Whether you are just starting out, or have been in the marketing game for years, getting acquainted with the vocabulary of content marketing is vital. It plays a role in every aspect of your business. Specifically, when you and your team have mastered the basic principles of marketing, you have a much better shot at creating a compelling brand that endures with customers.

Communication within your team is key, as is creating a common vocabulary, which helps improve productivity and increase overall confidence. Below are some of the lesser known but important content marketing terms and their definitions. Study them, share them, and help yourself on the road to marketing success!


A buyer persona is a fictional, generalized representation of your ideal customer, or a set of information that pertains to your customer base. The buyer persona is one that you create in order to better understand the wants and needs of your target audience. If you serve companies, your buyer persona will include details like company size. If you serve individuals, your buyer persona will likely include age demographics. Knowing what your customer base needs, wants, and seeks out allows you to retain customers, meet their needs, and draw in future customers.


Clickthrough rate refers to data that show how your audience engages with your content. Moreover, clickthrough rate metrics allow you to see what parts of your site customers click on most, whether or not calls to action are clicked, whether or not a sale is made, and so on. This information gives you incredible insight into how your content is being received. The data speak for themselves, showing whether or not your content is compelling, engaging, and more without the need for potentially faulty surveys.


It is time to transport back to those school days when every paper required referencing, or ‘proof,’ which is exactly what data-backed content refers to. It is vital in marketing to be able to back up your claims, especially with Internet-savvy audiences who can quickly check to see if your marketing claims are reliable. Data-backed content is best when the data you are relying on is current and verifiable – this keeps helps build trust in your business, and brand authority.


For busy creators, having a way to track what kind of content needs to be made is the only way to stay on top of the constant pile of work. An editorial calendar aids with this. It helps to plan and optimize your content creation to keep you more organized and ensure your content is well rounded to best represent your business, best inform your customers, and keep content unique and relevant.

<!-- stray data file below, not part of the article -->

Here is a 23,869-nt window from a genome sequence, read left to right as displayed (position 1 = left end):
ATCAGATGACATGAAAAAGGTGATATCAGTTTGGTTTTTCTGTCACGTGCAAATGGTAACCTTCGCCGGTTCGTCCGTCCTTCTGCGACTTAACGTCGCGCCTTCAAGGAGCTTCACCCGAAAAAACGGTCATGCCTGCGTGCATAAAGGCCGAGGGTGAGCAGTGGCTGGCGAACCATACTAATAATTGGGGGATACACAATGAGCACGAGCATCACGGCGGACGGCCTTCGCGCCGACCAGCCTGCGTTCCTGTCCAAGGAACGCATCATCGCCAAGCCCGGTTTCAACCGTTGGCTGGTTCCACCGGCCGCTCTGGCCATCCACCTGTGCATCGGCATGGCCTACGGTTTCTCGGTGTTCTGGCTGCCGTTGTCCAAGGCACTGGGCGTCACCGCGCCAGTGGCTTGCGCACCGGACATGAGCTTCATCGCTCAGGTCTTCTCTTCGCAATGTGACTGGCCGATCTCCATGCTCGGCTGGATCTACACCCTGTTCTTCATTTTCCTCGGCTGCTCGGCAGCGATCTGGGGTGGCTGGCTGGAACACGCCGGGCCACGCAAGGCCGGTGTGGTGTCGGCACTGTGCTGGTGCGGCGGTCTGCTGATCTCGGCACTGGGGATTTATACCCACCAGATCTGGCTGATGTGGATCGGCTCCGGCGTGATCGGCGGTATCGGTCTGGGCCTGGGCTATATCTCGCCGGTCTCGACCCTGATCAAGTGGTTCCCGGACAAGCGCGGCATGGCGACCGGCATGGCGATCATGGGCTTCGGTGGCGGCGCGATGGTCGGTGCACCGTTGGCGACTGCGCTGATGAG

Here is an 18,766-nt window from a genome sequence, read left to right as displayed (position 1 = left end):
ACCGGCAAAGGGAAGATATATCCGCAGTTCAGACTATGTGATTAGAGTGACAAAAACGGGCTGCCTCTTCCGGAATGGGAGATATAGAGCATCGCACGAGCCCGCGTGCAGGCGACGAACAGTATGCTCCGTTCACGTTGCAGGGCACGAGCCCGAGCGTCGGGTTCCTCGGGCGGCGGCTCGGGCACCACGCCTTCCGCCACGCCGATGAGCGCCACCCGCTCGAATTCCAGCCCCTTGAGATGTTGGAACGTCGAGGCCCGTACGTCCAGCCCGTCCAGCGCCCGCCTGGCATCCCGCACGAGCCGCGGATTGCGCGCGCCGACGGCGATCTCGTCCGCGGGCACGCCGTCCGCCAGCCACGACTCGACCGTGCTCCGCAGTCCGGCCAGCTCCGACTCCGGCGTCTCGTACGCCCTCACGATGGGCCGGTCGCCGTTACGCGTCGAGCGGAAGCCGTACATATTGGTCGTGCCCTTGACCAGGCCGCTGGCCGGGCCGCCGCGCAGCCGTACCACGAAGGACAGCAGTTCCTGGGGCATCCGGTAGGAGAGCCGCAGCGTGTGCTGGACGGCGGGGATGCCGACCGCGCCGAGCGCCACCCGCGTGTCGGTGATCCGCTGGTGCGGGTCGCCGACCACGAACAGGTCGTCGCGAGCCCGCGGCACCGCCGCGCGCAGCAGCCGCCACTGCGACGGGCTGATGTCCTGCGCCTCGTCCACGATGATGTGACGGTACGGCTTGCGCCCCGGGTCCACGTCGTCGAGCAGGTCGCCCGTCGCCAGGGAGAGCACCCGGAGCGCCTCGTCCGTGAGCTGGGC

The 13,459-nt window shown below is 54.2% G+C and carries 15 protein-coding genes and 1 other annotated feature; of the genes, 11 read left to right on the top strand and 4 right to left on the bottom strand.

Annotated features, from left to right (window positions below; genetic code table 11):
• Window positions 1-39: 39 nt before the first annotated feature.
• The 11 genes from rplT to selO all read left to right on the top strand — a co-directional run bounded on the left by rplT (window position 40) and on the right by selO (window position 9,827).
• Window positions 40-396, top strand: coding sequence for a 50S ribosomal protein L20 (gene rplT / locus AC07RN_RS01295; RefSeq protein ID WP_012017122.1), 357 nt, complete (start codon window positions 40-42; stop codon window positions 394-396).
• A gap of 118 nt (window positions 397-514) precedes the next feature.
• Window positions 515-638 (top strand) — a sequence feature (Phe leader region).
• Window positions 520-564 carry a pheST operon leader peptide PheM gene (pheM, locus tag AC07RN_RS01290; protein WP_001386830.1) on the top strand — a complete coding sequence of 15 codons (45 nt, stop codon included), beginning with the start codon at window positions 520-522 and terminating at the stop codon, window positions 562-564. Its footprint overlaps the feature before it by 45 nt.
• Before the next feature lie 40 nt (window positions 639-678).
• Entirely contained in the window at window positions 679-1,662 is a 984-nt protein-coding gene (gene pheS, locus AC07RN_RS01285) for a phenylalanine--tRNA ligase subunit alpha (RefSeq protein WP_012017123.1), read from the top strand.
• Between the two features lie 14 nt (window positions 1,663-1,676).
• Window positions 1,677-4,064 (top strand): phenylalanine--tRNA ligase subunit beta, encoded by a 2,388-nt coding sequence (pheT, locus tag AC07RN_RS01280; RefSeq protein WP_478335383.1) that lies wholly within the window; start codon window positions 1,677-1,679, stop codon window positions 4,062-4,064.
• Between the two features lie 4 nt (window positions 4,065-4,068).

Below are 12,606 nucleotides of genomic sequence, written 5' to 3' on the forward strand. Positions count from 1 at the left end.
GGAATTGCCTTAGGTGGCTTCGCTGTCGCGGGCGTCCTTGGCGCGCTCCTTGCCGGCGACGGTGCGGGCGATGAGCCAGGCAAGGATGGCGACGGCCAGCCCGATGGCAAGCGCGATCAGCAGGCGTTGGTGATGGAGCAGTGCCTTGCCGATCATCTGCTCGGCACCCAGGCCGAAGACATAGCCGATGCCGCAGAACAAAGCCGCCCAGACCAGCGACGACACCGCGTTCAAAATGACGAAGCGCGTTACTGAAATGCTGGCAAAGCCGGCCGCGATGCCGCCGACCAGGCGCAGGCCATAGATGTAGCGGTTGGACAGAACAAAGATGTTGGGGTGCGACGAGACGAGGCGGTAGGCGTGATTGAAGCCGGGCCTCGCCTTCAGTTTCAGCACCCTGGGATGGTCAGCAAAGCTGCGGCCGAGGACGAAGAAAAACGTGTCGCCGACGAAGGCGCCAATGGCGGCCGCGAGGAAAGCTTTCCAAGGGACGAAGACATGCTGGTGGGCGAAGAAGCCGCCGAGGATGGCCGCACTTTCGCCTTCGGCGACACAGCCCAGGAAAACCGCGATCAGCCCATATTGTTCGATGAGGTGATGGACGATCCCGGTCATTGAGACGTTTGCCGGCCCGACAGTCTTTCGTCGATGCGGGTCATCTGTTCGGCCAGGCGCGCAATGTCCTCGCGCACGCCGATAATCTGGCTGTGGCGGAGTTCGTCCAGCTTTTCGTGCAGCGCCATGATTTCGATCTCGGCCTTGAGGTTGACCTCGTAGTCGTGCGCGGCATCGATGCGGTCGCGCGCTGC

Evergreen content is the term given to content that remains useful to readers regardless of when they happen to read it. For instance, Organic Marketing 101 is an article of ours that will always be relevant for people looking to get into organic marketing. It does not have time-dependent relevancy and maintains a high SEO value over time.


Infographic is a term given to a piece of content that is visual, simple, and conveys a complex concept. Infographics are used for fast and easy exchanges of important information, and often contain minimal words to increase the speed at which they can be understood.


The lifecycle stages are descriptors of your business’ relationship with its audience: awareness, evaluation, and purchase. Every member of your audience will fall into one of these lifecycle stages. Those just learning about your business fall into the awareness lifecycle stage. People who have visited your site or physical location, or have spent any time interacting with your product or service, fall into the evaluation lifecycle stage. Finally, customers old and new fall into the purchase lifecycle stage. Considering the variety of stages your customers are in is also vital for creating content, as not all content will be relevant to every stage.


Newsjacking may seem like an unsophisticated term, but it really does describe itself. Newsjacking refers to jumping on popular news story bandwagons to increase viewership or the impact of a particular piece of content. This practice is most noticeable with actual news sources; most will run either the same or extremely similar stories whenever a significant story breaks. This practice is easy to replicate yourself and can be extremely beneficial. Keep an eye out for stories that relate to your industry, then create content about it with your own personal flair!


Social optimization refers simply to the addition of social media sharing icons. These icons show up in the form of buttons that allow you to share content easily with your social media platforms. Sure, copying and pasting URLs works as well, but audiences will rarely take the initiative to share content if not given a sharing option, as it has become standard practice for most content. Creating social optimization icons is an excellent way to both increase conversations, and helps your customers engage more strongly with your content.


Most of us have heard of YouTube by now, but plenty of marketing teams have yet to tap into its incredible potential. YouTube already has a massive audience that is used to video marketing, so it is the perfect platform to start video marketing.

Check out our blog to learn lots more, or get help with your content by contacting Content Cucumbers. We have an amazing team of writers that is here to help you create the best content possible for your company!

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